3 Essential Design Trends, October 2018
This month’s trends have something in common: You’ve probably seen all of these ideas before, maybe just presented in a slightly different way. Designers are returning to dark backgrounds, large headers and cards to encourage engagement, and get users interested in content on the screen. Here’s what’s trending in design this month:
1. Dark Backgrounds
It seems like designers were focusing on light, white minimal styles for a long time, but that era is starting to end. Dark backgrounds are making a comeback in a big way. [pullquote]Dark backgrounds provide a design opportunity quite different from white[/pullquote] Maybe it’s the idea that cooler weather is coming. (Many of these dark backgrounds do have a cool feel.) Or maybe it’s just a shift in order to try something different. (Dark backgrounds provide a design opportunity quite different from white.) Either way, it’s a trend that needs to stick around for a while. Dark backgrounds can be used in so many different ways – and each presents an opportunity to create something in an entirely different way.
- Black, flat background: A simple black background creates a wide open canvas. Denys Loveiko uses a black background to set the tone for animated elements and clean white typography. It’s sharp and easy to engage with.
- Dark color background: Atlanta Brewing Co. uses a dark background with blue tones to emphasize its brand color and highlight the bright product designs. What’s nice about a dark color is that it is a little softer than a flat black background.
- Dark color overlay background: While much of this trend does focus on single color backgrounds, an image overlay is just as effective. Here the dark background provides an opportunity to meet the men who are the subjects of the website but with room to feature elements such as text, a logo and call to action.
2. Heavy White Headers
While some designers are going all in with dark backgrounds, there’s still a lot of white space trending. Heavy white headers are replacing all white designs though. This trend is exemplified by almost oversized headers that take up nearly half of the first screen, followed by other elements with more color, images or video. [pullquote]a great way to create a minimal style and use high-value imagery at the same time[/pullquote] It’s a great way to create a minimal style and use high-value imagery at the same time. The white space does a great job of creating an easy first impression that gives room to branding and key messaging, while there’s something a little more engaging to look at beyond the initial glimpse. This design style encourages scrolling. Most of these designs split the screen in such a way that the users sees the heavy white header and a portion of the next level of content at the same time. Each of the examples below uses this technique in a slightly different way:
- Anchour uses a heavy white header that encompasses about two-thirds of the screen with a significant text block. What’s important to note is the use of the graphic to point users up to the information above. This key directional helps ensure that website visitors look at the headline and text first, then scroll.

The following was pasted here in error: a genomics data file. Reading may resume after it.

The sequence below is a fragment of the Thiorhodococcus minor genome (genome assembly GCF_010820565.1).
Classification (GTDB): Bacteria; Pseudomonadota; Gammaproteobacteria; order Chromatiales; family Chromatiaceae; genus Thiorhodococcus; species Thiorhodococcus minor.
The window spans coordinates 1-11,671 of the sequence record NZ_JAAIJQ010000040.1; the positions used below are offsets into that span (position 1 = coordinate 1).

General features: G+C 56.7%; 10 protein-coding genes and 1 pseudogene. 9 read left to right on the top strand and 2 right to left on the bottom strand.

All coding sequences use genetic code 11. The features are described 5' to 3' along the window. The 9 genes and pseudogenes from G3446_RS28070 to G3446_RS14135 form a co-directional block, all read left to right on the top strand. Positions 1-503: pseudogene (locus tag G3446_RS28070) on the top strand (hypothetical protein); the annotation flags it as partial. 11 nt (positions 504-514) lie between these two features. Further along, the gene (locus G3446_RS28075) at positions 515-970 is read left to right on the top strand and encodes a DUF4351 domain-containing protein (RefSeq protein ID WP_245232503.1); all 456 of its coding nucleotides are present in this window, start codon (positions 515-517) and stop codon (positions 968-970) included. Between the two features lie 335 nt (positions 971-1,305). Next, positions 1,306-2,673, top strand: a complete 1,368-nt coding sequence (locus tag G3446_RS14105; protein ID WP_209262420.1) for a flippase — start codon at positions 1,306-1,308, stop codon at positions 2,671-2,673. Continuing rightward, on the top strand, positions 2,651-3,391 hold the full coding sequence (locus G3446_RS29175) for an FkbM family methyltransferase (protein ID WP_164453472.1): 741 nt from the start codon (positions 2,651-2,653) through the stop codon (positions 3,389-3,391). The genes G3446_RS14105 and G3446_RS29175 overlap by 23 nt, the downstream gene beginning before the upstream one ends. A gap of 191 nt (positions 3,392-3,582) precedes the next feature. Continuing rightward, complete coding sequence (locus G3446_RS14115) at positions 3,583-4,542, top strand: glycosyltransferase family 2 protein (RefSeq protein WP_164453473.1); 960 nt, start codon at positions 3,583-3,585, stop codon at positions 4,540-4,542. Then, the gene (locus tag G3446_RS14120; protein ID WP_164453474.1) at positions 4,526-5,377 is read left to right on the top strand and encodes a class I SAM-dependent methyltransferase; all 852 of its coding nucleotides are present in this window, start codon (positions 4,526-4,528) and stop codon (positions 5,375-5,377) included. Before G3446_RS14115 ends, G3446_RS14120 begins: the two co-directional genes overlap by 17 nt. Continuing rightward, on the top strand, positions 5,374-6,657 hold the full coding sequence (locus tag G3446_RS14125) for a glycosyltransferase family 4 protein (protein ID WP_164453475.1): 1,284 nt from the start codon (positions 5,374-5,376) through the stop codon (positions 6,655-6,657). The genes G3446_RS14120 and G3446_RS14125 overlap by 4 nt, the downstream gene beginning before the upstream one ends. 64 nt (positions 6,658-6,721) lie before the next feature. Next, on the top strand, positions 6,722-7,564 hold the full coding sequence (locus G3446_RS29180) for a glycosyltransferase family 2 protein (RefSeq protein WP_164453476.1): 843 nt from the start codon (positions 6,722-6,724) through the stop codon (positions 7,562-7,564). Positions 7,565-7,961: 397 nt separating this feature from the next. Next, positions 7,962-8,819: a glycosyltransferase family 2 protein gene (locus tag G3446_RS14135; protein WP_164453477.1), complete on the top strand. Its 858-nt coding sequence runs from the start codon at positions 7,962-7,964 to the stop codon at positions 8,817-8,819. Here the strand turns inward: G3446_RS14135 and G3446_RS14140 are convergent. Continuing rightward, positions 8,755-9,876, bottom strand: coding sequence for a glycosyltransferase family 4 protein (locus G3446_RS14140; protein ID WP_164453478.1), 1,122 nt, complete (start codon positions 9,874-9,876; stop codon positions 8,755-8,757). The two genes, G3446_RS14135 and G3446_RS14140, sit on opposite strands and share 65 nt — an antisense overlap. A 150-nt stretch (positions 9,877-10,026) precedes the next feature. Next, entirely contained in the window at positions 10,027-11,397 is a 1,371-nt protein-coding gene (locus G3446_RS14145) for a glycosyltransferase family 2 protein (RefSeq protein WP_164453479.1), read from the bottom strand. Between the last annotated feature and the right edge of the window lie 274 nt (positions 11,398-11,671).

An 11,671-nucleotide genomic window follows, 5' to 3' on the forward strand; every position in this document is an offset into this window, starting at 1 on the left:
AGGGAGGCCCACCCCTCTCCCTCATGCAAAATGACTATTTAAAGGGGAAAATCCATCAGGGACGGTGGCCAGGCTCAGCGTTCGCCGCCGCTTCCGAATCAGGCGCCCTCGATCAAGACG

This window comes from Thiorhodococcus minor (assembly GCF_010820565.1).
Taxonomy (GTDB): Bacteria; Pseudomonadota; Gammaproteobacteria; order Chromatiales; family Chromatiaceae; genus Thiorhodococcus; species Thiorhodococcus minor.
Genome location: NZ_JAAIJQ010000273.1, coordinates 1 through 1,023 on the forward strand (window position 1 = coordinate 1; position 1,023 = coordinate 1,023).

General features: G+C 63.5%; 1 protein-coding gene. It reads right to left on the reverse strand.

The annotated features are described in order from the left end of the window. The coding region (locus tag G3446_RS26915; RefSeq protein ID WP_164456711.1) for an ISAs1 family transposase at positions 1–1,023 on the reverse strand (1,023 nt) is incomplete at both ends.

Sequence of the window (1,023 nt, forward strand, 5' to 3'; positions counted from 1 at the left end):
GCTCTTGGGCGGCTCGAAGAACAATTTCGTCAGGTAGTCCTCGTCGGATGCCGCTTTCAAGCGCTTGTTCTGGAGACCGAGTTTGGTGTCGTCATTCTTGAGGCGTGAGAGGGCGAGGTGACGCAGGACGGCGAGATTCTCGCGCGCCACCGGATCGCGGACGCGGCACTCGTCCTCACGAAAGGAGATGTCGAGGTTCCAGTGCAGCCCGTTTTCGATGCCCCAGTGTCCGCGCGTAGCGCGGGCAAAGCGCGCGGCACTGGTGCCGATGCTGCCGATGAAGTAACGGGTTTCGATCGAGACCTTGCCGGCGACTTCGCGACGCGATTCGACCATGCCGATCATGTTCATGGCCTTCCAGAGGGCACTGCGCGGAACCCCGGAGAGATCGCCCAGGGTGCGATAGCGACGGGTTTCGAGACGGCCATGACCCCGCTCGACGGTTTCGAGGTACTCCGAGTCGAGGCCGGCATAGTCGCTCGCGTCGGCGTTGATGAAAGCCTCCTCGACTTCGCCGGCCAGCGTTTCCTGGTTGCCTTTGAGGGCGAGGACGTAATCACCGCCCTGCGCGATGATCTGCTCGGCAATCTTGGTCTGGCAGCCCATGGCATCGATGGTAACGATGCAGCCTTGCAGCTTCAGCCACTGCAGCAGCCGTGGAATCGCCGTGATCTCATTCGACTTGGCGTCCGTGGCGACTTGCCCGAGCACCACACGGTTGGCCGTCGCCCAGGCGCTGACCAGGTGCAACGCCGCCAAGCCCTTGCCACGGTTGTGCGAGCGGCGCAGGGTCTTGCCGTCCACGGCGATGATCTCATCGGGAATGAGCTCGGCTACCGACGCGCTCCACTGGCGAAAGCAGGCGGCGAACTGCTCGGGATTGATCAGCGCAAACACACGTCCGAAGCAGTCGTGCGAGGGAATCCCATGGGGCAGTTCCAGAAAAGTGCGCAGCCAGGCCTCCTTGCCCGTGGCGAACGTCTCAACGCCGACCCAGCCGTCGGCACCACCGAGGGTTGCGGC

- Ascend uses a half screen of white space to tell you what they do with two calls to action (based on which part of the audience you are from). Below is a full-screen video that shows the school in action. It’s a fun way to tell the story without overwhelming users with too much information at once.
- 45royale takes another approach with a heavy white header followed by image tiles on a white background. The header still contains a logo, navigation and text block that highlights why users have come to the website. The text block at the top is oversized and has plenty of room around it, so that it’s easy to focus on.
3. New Application for Cards
Card-style interfaces got a lot of attention as Material Design was beginning to take off but kind of fell of the radar for a while. Cards are returning to projects again, but not in the use-them-for-the-whole-design kind of way. These cards are somewhat smaller and designed for specific interactions. What’s nice about cards is that they do a good job of directing users to do something. When designed well, a card almost demands that the user click or tap it, making them a great tool to convert CTAs or aid navigation.
- Manhattan Miami uses cards as calls to action for different types of users. The homepage features three cards, each with an action for a different segment of the audience. They are simple but attention grabbing because of the layered effect from the background.
- Day of the Dead uses mini cards throughout the design to direct attention (note the arrow on the orange card to the links to the right of it) and provide additional information. Each tiny card includes a hover animation that further encourages clicks.
- Malka uses cards in a different way altogether. The four cards at the bottom of the screen are actually navigation elements. The card that relates to the video reel that’s actually playing pops up a little higher and turns yellow. Users can also change cards (and video on the screen) by moving to the appropriate card.
I love new takes on classic design elements. That’s what this month’s design trends captures. And any of these techniques is pretty easy to incorporate into projects (always a bonus).